In 1966, President John Nason established the Social Policy Committee. The committee was tasked with determining the intricacies of the social sphere on campus and finding ways to improve it for current students and more attractive for prospective students. Later, in 1969, an issue that rose to the attention of the council composed of trustees, faculty and staff was that of gender integration in social environments. Co-educational housing seemed to them like an appropriate solution to the social quandaries. As such, they thought to draft a proposal wherein they stated the way in which integrated floors should be introduced to Carleton in the following 1969-1970 school year. The proposal was to be presented to the Board of Trustees for approval, which was set to meet May 10th, 1969. However with this date came a logistical issue: room draw was only shortly before this date. If the committee were to present a proposal for co-ed housing in the next year, the college had to prepare for two scenarios: One where co-ed housing was implemented and one where it was voted down. This meant two room draws would have had to take place. The Social Policy committee determined that this was too much of an issue and considering the uncertainty of how to implement it to make students happy, they decided they could not draft a proposal that could possibly make all sides of the issue happy. Instead, it would draft a report concerning the subject. During the trustees’ meeting, the college’s Social Policy Committee presented a report in which it highlighted social issues the campus faced. Among them “a lacking sense of community in the dormitories,” “little feeling of any connection between academic life and life in the dormitories,” and that “social life seems to consist to a very large degree in relatively formal dating in which people, whether they wish it or not, very quickly become identified as ‘couples.’” With these issues in mind, the committee recommended to the Board of Trustees that “experimental dormitories involving co-ed arrangements by floors or by groups of rooms probably should be available at least for limited numbers of upperclass students in the near future.” Still, detractors argued that this would lead to “sexual behavior which the College does not condone.” At this point, trustees were presented with not only Social Policy approval but also overwhelming student approval. In a survey conducted in the lead-up to the May 10th meeting, almost 90% of the student body stood in favor of co-educational housing. Given the SPC and student support, trustees agreed with the recommendation on having co-ed housing in the near future.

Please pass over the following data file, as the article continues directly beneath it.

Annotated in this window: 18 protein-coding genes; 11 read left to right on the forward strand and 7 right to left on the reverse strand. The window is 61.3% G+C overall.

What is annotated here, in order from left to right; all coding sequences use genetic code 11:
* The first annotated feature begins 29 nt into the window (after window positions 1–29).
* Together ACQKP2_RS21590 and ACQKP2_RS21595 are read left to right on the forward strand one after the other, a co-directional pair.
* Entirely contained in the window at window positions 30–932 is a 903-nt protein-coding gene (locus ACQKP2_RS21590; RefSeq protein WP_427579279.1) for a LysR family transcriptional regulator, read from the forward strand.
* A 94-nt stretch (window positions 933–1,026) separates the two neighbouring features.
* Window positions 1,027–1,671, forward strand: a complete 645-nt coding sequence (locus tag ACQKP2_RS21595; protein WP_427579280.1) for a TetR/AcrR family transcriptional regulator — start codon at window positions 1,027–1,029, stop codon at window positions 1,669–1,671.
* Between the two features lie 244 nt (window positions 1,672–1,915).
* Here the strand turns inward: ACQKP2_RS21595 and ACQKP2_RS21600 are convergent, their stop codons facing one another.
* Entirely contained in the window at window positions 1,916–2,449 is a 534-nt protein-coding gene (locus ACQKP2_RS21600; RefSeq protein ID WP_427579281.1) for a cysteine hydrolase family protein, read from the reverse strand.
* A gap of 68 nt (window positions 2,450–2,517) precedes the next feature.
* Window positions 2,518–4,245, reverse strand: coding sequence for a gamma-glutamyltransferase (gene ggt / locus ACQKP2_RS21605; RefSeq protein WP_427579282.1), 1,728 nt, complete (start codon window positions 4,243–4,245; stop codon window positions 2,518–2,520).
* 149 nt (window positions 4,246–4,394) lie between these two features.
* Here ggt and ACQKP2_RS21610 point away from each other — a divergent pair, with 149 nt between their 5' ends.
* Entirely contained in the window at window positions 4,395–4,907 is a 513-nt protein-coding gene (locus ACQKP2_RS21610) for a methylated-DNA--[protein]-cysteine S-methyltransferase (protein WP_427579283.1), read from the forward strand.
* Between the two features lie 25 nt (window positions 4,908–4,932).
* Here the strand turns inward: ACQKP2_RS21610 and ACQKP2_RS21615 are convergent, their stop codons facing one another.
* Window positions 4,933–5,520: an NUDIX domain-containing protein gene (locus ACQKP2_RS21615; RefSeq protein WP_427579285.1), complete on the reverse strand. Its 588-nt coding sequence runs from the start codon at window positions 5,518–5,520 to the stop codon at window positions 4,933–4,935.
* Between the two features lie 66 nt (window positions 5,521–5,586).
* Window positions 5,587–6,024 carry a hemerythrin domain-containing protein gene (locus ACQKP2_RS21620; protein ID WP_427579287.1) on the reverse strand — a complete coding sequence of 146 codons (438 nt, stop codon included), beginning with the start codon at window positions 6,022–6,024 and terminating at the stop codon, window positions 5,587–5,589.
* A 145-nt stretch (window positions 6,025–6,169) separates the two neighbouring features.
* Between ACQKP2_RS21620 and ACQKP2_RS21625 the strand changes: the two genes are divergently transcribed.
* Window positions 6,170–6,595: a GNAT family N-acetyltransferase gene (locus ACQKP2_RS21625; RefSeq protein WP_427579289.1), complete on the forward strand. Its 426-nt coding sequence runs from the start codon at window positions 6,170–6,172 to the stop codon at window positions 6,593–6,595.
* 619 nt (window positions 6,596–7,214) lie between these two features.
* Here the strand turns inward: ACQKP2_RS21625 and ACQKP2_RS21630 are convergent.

Some students, however, were not particularly happy with the decision to exclude co-ed housing in this trustee meeting, and instead presented a proposal of their own: a co-ed radical commune in Men’s Language House (Parish). This proposal, as expected, was also rejected. 

Still, no proper proposal on the question had been made at this point. Through the summer and early fall, the SPC continued gathering information from students in order to present a proposal that would be favorable to students but in line with the trustees’ ideals. Due to bureaucracy and a delay in tabulating survey results, October of 1969 came and went with no real tangible discussion or proposal from the SPC. Throughout Fall Term students from the group who proposed the radical commune repeatedly violated college policy on open house hours and eventually moved women into the lounge on October 30th, in what became known as the Third Burton Incident. With this controversy in mind, the SPC had more pressure to discuss the issue and pass a proposal. That same December the committee approved the proposal that eventually led to the mass-move nicknamed the Great Co-ed Housing Perenigration.